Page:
Like many historic homes in the Boston area, the Emerson-Franklin Poole House (named for some notable former owners), which came on the market this spring, is marked by beautiful, period design features. This Federal style home, however, comes with a feature even more striking than the usual historic details: a stunning, three-wall mural painted by Rufus Porter, an artist who made a living painting murals and decorative work in New England homes in the early 1800s.
Located on Salem Street in Wakefield, the house was built around 1795 and was added to the National Register of Historic Places in 1989. When it appeared on the market this spring, buyers' reactions to the mural ranged from awe and appreciation to, well, "I suppose I can paint over it.”
“It isn’t for everyone,” says the home’s listing agent Laurie Hunt of Angie's Home Team RE/MAX Leading Edge in Wakefield. “Some wanted the house for the space — it’s huge — but they didn’t want to live with the mural. Some viewers came just to see the mural. We actually had a descendant of the painter come and ask if he could take his picture standing in front if it.”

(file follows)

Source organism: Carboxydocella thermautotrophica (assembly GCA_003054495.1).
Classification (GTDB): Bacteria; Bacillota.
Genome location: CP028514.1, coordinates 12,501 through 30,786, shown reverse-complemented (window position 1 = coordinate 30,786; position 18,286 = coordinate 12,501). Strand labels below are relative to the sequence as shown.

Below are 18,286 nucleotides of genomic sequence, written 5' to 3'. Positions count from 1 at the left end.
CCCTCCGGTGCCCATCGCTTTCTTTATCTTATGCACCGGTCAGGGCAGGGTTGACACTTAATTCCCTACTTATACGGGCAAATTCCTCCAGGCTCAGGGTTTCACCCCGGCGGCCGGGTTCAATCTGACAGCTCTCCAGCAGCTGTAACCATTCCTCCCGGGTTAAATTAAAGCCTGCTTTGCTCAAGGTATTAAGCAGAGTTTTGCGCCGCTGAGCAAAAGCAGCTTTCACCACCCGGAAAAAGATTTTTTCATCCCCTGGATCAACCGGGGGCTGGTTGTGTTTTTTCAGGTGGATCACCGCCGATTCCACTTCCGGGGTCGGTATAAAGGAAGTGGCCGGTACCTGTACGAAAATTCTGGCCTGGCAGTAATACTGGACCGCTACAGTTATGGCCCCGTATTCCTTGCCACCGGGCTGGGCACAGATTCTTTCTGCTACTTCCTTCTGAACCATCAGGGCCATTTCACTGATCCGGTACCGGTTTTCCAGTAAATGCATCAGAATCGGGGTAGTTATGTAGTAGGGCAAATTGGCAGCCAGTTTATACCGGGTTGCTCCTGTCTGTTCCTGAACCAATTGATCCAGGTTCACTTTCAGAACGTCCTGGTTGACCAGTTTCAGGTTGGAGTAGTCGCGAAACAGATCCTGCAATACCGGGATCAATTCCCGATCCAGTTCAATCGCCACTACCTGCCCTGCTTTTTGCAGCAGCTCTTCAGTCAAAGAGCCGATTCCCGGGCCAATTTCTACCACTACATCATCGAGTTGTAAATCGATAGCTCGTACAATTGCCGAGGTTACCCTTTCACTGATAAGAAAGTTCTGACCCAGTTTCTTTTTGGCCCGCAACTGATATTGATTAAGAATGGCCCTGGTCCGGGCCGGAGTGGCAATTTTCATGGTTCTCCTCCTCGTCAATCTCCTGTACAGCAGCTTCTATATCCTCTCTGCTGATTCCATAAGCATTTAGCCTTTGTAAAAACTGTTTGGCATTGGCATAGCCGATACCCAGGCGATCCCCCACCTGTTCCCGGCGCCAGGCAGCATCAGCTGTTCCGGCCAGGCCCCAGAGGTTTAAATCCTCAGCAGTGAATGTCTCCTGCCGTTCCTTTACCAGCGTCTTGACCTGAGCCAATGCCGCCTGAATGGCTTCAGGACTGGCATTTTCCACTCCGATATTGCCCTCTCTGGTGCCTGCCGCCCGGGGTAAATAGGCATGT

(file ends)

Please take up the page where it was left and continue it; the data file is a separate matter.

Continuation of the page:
Porter is said to have started painting in homes around 1810. He was an original “faux” painter, adding grained and marbleized effects to his work. His murals started a mini trend — particularly in Wakefield, where some homes have maintained them, intact, though still more are thought to have been painted over.
“We don’t know how many there are in Wakefield, unfortunately there are no restrictions on this house and someone could have bought it and painted over it,” says Hunt. But they didn’t.
The unique piece of real estate was just recently taken off the market, purchased by Jordan Belknap, who says he has no plans to remove his new home's most special feature.
“My wife and I appreciate the historical significance of the house and plan on doing what we can to preserve the mural,” says Belknap. “The mural enhances the charm of the home and makes a great conversation piece."
Rufus Porter was born in Massachusetts in 1792. His family dates back to the early settlement of Salem in the 1600s, when John and Mary Porter became the wealthiest landowners on the North Shore. Porter’s parents moved to Maine when he was young and eventually he developed his skills as a painter, inventor, musician, and writer. In 2005, the Rufus Porter Museum and Cultural Heritage Center opened in Bridgton, Maine, to help preserve his work, and advise homeowners on restoring murals.